Given the tremendous economic potential of Africa’s agribusiness sector, the US-Africa Chamber of Commerce hosted a panel discussion, “Africa’s Agribusiness Revolution” in June, on the challenges and opportunities of doing business in agriculture in Africa at their quarterly panel symposium.
IGD President Mima Nedelcovych moderated the panel, where small business leaders offered insight into how American small businesses can enter the African market and partner with African small- and medium sized enterprises (SMEs). Panelists also explored agricultural production and export and technological innovations in farming.
Nedelcovych stressed that the panel discussion could not have come at a better time. “Currently, African SMEs in the agriculture sector are mushrooming, and they are seeking partners in the U.S. with technological know how and a willingness to share risks,” said Nedelcovych. “While American small businesses are looking to enter the large African market, but need the insight and expertise from African agribusinesses.”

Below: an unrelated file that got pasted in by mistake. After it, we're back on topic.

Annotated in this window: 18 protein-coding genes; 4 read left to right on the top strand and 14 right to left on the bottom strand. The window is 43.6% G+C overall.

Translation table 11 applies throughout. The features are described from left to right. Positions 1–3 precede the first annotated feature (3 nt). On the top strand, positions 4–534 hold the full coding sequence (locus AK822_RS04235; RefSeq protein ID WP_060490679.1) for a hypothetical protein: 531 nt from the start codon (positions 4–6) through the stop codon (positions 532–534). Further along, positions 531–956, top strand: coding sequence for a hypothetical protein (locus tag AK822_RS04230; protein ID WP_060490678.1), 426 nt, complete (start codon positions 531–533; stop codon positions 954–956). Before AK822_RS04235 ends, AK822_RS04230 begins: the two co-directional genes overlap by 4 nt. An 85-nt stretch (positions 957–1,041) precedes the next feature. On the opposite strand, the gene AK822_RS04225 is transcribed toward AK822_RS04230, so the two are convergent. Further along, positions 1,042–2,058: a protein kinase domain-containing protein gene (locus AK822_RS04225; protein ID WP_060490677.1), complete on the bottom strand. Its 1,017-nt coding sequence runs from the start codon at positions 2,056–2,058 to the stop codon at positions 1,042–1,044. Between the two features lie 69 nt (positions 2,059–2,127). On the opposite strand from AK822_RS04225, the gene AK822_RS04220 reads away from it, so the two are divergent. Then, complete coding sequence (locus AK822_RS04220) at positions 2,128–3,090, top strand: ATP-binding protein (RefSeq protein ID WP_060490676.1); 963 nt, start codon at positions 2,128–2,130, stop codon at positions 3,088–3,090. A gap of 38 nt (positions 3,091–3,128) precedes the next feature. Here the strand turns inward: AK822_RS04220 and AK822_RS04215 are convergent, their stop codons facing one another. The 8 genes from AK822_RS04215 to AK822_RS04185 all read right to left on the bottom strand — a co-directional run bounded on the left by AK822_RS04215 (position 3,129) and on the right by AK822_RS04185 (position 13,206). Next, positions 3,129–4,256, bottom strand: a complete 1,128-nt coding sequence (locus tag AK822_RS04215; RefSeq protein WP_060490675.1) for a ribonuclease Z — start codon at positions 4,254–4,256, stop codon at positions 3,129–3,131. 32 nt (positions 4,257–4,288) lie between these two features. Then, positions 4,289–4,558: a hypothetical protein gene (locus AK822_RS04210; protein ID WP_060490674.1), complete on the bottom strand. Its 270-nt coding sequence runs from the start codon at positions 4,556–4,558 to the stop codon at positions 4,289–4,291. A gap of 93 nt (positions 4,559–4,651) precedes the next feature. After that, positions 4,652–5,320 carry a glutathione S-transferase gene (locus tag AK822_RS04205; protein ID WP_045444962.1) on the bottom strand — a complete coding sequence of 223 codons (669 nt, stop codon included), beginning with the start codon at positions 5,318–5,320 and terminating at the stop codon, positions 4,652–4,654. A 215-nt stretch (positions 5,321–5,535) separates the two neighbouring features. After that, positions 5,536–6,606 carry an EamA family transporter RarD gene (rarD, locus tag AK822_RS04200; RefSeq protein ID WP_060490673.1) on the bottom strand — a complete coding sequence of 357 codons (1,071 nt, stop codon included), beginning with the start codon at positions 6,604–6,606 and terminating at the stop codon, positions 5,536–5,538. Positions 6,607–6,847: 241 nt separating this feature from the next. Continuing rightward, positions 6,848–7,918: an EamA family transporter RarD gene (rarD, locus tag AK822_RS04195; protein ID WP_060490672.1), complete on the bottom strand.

He reinforced the idea that agriculture must be viewed as a business, not a vocation, echoing the African Development Bank’s strategy on transforming the African agriculture sector.
The panel delved into how private businesses, regional organizations and national governments can work together to boost agricultural production and export, and how those businesses can leverage local or international investment resources to improve competitiveness.
The panelists emphasized the significance of new technologies in fostering change in agribusiness, yet also drew attention to pros and cons of using technologies in the agriculture sector.
Dr. Nedelcovych noted that agribusiness leaders are increasingly turning to local transport resources to prevent post-harvest losses in Africa. He said some agribusinesses are using Uber, a cab hire service, for agricultural transport, pointing out that the platform is helping to move fresh agricultural and horticulture products to markets faster.